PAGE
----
Apologists often make the claim that the resurrection is one of the most well-attested facts of ancient history. Some of this is due to the fact that the resurrection account is recorded in multiple independent sources which includes the Gospel accounts. Further, scholars have argued that the Gospel accounts count as a very specific kind of ancient historical genre; they are written as biography.1
Sometimes skeptics will grant the fact the Gospels were written to be taken as a historical record, but they don't believe that's enough. They will assume that history two thousand years ago meant a very different thing than what we mean today. History was basically propaganda where anyone could claim anything.
While it is true that those in power had the ability to shape events in a more positive light, it is far from the case that the ancient audiences didn't care about the truth in historical reporting. In fact, quite the opposite is true. Writings that claimed to be reporting historical events had very specific criteria of recounting what people who were there actually experienced and they should record those experiences as accurately. I'll take a look at each of these in turn.
History was supposed to report what people sawWere ancient people more gullible and ignorant than people of today? Not necessarily. Just because cultures of the past may have had misinformed or perhaps what we would consider backwards views on matters dealing with science, it doesn't follow they would hold backwards view on everything. Such assumptions are a kind of chronological snobbery.
The fact is ancient historians held to their peers to high standards when recording historical events. Samuel Byskrog, whom Richard Bauckham quotes, explains how the people who were there and could personally recount the event being recorded were consider the most reliable sources, since they weren't hearing about events second or third hand. He writes:
The ancient historians – such as Thucydides, Polybius, Josephus, and Tacitus"were convinced that true history could be written only while events were still within living memory, and they valued as their sources the oral reports of direct experience of the events by involved participants in them. Ideally, the historian himself should have been a participant in the events he narrates"as, for example, Xenophon, Thucidides, and Josephus were"but, since he could not have been at all the events he recounts or in all the places he describes, the historian had to also rely upon eyewitnesses whose living voices he could hear and whom he could question himself.2
History was supposed to be accurateBeyond looking for first-hand reports, historians would also police each other – just like today. While the peer review process wan't as developed, there was certainly n exchange between historians when one thought the other was being less than accurate or trying to push an intentionally biased account. Craig Keener states, "Historians harshly criticized other historians whom they accused of promoting falsehood, especially when they were thought to exhibit self-serving agendas." 3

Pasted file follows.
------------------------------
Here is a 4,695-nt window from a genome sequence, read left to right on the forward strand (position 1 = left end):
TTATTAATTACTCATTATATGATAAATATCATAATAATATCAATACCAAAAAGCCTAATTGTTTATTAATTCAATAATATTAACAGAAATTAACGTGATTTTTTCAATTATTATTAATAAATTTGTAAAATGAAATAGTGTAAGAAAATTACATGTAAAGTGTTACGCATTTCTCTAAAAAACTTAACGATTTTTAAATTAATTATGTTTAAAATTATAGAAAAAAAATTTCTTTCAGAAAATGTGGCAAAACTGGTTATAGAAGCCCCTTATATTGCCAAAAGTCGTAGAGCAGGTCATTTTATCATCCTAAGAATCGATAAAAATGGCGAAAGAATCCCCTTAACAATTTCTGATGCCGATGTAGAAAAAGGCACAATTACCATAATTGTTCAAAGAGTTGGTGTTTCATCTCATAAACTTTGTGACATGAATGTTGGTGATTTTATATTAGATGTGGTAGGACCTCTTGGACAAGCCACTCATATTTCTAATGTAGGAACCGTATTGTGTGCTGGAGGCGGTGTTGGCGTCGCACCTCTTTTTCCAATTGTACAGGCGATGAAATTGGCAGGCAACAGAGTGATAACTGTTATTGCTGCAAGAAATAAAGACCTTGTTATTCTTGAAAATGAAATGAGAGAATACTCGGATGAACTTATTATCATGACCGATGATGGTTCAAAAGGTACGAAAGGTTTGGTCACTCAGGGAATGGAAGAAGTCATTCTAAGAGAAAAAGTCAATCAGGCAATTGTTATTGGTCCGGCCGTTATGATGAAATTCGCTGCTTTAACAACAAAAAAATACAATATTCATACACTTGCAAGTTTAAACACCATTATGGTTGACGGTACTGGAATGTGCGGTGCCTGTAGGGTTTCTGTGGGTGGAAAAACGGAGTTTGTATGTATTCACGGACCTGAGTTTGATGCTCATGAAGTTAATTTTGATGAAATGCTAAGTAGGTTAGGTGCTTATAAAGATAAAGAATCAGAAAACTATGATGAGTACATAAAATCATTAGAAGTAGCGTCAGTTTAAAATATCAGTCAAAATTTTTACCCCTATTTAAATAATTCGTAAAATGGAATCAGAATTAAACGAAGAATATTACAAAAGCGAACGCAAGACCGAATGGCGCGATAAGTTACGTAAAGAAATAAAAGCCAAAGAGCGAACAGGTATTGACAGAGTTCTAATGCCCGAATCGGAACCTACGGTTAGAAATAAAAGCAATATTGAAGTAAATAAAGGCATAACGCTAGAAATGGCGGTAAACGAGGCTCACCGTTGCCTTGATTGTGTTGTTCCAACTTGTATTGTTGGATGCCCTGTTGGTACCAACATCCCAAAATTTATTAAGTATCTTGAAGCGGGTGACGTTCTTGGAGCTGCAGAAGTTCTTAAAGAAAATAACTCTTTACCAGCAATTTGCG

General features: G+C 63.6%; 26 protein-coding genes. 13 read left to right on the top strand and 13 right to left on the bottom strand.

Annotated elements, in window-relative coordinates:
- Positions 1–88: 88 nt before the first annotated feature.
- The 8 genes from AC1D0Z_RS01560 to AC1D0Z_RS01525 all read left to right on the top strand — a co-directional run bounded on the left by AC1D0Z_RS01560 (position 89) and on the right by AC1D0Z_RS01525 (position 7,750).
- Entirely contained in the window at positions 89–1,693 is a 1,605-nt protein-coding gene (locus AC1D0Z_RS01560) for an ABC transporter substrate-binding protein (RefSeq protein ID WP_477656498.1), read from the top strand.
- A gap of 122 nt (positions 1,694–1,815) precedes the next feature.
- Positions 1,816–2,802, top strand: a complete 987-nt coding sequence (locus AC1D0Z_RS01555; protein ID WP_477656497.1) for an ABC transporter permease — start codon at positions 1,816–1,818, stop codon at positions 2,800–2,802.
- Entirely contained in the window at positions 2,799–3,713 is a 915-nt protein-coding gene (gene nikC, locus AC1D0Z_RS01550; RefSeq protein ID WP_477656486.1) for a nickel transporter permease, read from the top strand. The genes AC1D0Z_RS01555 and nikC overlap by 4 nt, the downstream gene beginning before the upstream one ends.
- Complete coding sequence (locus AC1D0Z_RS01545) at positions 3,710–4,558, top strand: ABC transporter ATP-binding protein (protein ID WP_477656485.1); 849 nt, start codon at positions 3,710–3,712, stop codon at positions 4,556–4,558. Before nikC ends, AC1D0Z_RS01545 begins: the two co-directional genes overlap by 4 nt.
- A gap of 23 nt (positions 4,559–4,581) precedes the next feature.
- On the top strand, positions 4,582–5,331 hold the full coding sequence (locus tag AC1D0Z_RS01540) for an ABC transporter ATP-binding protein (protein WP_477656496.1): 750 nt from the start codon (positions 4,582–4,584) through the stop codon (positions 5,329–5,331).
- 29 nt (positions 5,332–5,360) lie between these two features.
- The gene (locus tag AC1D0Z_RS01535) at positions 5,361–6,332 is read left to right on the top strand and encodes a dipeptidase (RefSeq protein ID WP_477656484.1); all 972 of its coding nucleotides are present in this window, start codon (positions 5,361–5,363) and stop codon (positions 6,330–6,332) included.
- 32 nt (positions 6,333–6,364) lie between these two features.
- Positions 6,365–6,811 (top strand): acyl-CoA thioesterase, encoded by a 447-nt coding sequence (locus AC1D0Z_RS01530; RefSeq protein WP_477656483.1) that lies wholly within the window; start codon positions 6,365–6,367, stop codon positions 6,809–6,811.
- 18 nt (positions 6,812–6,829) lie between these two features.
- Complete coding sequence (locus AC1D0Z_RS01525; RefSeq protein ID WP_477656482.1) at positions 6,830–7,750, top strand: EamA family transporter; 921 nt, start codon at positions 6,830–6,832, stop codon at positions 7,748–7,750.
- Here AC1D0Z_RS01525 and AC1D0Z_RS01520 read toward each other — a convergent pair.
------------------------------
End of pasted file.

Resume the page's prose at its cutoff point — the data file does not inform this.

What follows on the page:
One such example form ancient history is how the Greek historian Polybius dressed down Timaneus, another historian, on what Polybius shows as clear mistakes in his report of Africa. He writes:
No one can help admiring the richness of the country, and one is inclined to say that Timaeus was not only unacquainted with Africa but that he was childish and entirely deficient in judgement, and was still fettered by the ancient report handed down to us that the whole of Africa is sandy, dry, and unproductive. The same holds good regarding the animals. For the number of horses, oxen, sheep, and goats in the country is so large that I doubt if so many could be found in the rest of the world, 4 because many of the African tribes make no use of cereals but live on the flesh of their cattle and among their cattle. 5 Again, all are aware of the numbers and strength of the elephants, lions, and panthers in Africa, of the beauty of its buffaloes, and the size of its ostriches, creatures that do not exist at all in Europe while Africa is full of them. Timaeus has no information on this subject and seems of set purpose to tell the exact opposite of the actual facts.(Emphasis added.)4Polybius goes on criticizing Timaneus' account simply because he offers a false report, but he wasn't the only historian to believe in standards. Even Pliny the Younger, who wrote at the same time the Gospels were being written, thought history should be done with "fidelity and truth"5
Dismissing historical records as unreliable simply because they are old is irrational. Ancient cultures well understood truth from a lie and they wrote history because they wanted to preserve what really happened. The Gospels fit into a genre where truth mattered. Certainly, that doesn't mean everything recorded in every ancient account is true; false perceptions, witnesses would color the truth, and interpreting events so Caesar looked good did happen. But one cannot simply waive one's hand and discount the Gospels because they are old and therefore they could pass fantastic stories on to an uncritical audience. That's simply not the world in which the Gospels were written.
2. Bauckham, Richard. Jesus and the Eyewitnesses: The Gospels as Eyewitness Testimony. Grand Rapids, MI: William B. Eerdmans Pub., 2006. Print. 8-9.
3. Keener, Craig S. The Historical Jesus of the Gospels. Grand Rapids, MI: William B. Eerdmans Pub., 2009. Print. 96.
4. Polybius. "Fragments of Book XII." XII.3.3 Polybius • Histories. University of Chicago, 1927. Web. 14 Mar. 2016.
5. Pliny, Epistles 7.17.